Once the project has started, we will keep you updated on our website and communication channels. The entire AquaticPollutantsTransNet team looks forward to cooperate and interact with you as funded projects, stakeholders, interested parties or individuals!

Contact: Thomas Track, Head of Water Management, DECHEMA e.V., Frankfurt/Main, Germany, thomas.track[at]

Project partners

  • Dennis Becker, DECHEMA Gesellschaft fuer Chemische Technik und Biotechnologie e.V., Germany (Coordinator)
  • Gunnar Thorsén, IVL Swedish Evironmental Research Institute, Sweden
  • Nicole Baran, BRGM , the French geological survey, France
  • Pierre Strosser, ACTeon, France


Marine Plasmids Driving the Spread of Antibiotic Resistances (MAPMAR)

Antibiotic resistance genes (ARGs) are one of the most challenging contaminants of emerging concern (CECs). Instead of being directly produced by human activity, ARGs emerge as consequence of antibiotic use in clinical settings, and residual antibiotic contamination.

Ongoing project

ARGs spread through horizontal gene transfer and conjugative plasmids, because their ability to cross inter-species barriers, are key in this process. Recent findings revealed the existence of marine plasmids (MAPS) of global distribution and broad host range. These MAPS can transmit ARGs across oceanic distances, and may reintroduce them to human food chains via marine products. They are, however, different to classical plasmids from clinical settings.

MAPMAR uses metagenomics, data science and single-cell sequencing to obtain a catalog of most prevalent and transmissible MAPs. By testing methods to block their transmission, MAPMAR explores strategies to curtail the risk of oceans acting as highways for ARG propagation.

Project partners

  • Fernando de la Cruz, University of Cantabria, Spain (Coordinator)
  • Anne-Kristin Kaster, Karlsruhe Institute of Technology (KIT), Germany
  • Shay Tal, Israel Oceanographic and Limnological Research (IOLR), Israel


Consequences of antimicrobials and antiparasitics administration in fish farming for aquatic ecosystems (CONTACT)

Aquaculture is an important source for food, nutrition, income and livelihoods for millions of people around the globe. Intensive fish farming is often associated with pathogen outbreaks and therefore high amounts of veterinary drugs are used worldwide.

Ongoing project

As in many other environments, mostly application of antimicrobials triggers the development of (multi)resistant microbiota. This process might be fostered by co-selection as a consequence of the additional use of antiparasitics. Usage of antimicrobials in aquaculture does not only affect the cultured fish species, but – to a so far unknown extent – also aquatic ecosystems connected to fish farms including microbiota from water and sediment as well as its eukaryotes. Effects include increases in the number of (multi)resistant microbes, as well as complete shifts in microbial community structure and function. This dysbiosis might have pronounced consequences for the functioning of aquatic ecosystems.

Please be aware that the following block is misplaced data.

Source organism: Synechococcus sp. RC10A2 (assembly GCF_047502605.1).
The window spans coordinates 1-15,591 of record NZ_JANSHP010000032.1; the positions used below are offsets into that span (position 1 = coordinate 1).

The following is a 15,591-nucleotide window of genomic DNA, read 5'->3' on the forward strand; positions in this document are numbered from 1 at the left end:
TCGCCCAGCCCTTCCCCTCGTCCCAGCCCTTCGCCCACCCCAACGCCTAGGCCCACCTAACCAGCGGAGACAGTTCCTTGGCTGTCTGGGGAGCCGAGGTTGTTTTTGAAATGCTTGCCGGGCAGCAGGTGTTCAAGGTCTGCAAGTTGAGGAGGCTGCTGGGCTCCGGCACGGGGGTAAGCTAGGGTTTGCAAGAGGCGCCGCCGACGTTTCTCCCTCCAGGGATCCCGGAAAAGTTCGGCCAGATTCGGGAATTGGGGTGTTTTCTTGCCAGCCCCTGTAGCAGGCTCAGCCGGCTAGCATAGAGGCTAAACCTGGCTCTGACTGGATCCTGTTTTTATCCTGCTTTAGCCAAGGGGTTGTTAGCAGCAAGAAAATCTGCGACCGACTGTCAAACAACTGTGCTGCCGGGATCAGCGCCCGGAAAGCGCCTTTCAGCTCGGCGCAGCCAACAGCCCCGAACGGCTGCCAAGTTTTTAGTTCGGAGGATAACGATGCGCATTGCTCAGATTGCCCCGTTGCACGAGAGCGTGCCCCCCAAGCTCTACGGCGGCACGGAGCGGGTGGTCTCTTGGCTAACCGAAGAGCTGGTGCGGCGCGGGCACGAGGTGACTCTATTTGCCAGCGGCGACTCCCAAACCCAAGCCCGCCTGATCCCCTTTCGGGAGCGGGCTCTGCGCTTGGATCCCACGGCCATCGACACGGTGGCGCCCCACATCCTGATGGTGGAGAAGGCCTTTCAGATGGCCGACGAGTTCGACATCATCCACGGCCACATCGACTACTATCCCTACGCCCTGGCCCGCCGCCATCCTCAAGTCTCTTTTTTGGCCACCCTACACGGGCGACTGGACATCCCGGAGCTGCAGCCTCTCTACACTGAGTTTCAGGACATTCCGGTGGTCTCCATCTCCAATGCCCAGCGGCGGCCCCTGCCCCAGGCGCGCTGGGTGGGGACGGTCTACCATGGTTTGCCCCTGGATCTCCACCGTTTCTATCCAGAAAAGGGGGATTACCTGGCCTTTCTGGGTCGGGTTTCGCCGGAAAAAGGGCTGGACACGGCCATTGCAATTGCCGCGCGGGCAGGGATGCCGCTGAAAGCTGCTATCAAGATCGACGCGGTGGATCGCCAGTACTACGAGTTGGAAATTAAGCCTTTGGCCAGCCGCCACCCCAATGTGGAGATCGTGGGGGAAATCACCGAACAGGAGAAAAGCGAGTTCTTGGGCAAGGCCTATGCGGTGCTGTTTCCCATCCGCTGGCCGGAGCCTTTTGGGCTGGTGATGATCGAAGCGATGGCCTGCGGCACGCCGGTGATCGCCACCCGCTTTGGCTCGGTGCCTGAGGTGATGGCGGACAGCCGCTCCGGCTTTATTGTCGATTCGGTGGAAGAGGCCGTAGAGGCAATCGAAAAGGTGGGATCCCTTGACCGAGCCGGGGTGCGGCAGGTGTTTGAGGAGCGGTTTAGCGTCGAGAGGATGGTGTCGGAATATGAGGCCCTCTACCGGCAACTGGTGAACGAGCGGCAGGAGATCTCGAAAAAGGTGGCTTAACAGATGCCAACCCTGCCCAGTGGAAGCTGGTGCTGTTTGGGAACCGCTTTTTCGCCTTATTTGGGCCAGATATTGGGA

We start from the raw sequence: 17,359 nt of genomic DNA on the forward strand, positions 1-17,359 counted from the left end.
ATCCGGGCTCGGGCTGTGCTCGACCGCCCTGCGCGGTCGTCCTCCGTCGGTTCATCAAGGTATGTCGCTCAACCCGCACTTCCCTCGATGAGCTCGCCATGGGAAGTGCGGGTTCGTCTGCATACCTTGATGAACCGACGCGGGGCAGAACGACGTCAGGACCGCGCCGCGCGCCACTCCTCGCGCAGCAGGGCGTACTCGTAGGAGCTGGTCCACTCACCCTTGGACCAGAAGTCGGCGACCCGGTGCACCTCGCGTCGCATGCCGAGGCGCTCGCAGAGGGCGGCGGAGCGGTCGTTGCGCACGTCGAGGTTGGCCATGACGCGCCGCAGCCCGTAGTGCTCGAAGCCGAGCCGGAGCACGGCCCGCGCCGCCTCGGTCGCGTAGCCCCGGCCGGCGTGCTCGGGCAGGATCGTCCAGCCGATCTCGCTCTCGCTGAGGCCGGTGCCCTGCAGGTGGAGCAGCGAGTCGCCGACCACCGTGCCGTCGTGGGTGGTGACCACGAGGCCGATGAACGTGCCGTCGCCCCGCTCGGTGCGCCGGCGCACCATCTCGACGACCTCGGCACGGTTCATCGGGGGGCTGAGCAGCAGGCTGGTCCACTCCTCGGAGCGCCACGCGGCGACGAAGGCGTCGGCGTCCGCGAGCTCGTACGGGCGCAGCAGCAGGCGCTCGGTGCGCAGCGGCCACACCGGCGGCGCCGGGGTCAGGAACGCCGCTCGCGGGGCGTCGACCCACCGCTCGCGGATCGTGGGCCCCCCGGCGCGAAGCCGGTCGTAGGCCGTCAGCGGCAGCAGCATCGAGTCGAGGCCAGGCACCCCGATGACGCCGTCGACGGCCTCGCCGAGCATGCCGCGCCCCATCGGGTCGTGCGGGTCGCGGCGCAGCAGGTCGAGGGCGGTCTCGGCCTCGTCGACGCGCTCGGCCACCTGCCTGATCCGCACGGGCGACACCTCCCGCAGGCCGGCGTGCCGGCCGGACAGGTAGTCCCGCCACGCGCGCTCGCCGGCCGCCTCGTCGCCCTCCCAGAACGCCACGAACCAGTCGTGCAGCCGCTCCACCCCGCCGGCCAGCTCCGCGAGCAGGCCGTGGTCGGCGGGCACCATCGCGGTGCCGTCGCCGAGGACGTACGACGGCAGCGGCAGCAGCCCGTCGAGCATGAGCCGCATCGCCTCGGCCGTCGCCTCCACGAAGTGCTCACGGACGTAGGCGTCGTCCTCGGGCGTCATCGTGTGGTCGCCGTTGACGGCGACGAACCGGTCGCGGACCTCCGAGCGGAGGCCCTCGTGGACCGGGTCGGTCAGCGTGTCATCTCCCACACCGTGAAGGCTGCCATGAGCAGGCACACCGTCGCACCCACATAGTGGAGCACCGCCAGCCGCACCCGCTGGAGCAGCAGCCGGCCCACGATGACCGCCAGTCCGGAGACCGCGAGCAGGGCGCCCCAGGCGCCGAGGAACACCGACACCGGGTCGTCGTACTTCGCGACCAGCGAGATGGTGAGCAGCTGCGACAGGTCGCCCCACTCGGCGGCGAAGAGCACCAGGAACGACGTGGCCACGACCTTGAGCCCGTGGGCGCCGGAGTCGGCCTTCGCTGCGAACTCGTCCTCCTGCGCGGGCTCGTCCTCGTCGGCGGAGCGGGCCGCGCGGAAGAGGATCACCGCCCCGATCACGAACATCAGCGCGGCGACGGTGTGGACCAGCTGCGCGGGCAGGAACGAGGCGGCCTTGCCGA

Thus in the frame of this project we want to study consequences of antimicrobial/-parastic application in aquaculture for the cultured fish species as well as for the aquatic environments. To consider the variability of aquaculture practices worldwide four showcases representing typical systems from the tropics, the Mediterranean and the temperate zone will be studied including freshwater and marine environments. For one showcase a targeted mitigation approach to reduce the impact on aquatic ecosystems will be tested.

Project partners

  • Michael Schloter, Helmholtz Zentrum Muenchen – German Research Center for Environmental Health (GmbH), Germany (Coordinator)
  • Gisle Vestergaard, Technical University of Denmark, Denmark
  • Timothy M. Vogel, Ecole Centrale de Lyon / Université de Lyon, France
  • Lior Guttman, Israel Oceanographic & Limnological Research, Israel
  • Susanne Rath, University of Campinas, Brazil


CECs and AMR bacteria pre-concentration by ultra-nano filtration and Abatement by ThermoCatalytic Nano-powders implementing circular economy solution. (NanoTheC-Aba)

This project will deliver an energy efficient new integrated prototype system for water purification, composed of three different components.

Ongoing project

The components are:

  • The first-to-be realised ultra-stable silicon carbide (SiC) UltraFiltration/NanoFiltration (UF/NF) membrane
  • An innovative nano-enabled Thermocatalytic energy efficient Packed-Bed Reactor (TPBR)
  • A nano-enabled antimicrobial MicroFiltration (MF) membrane.

The TPBR beads are obtained by recycling SiC membranes scraps deriving from the ordinary production process and will be coated with thermocatalytic perovskite-nano powders allowing full abatement of CECs and of AMR pathogens at mild temperatures without need of chemicals and light sources. The MF membrane is coated with antibacterial titania-silica-core shell nanoparticles for inactivating AMRbacteria, while removing suspended solids. The UF/NF membrane separates the clean permeate stream, ready to be recycled or reused from the toxic concentrate, which is purified by the TPBR, thus preventing discharge of CECs and pathogens in rivers and oceans.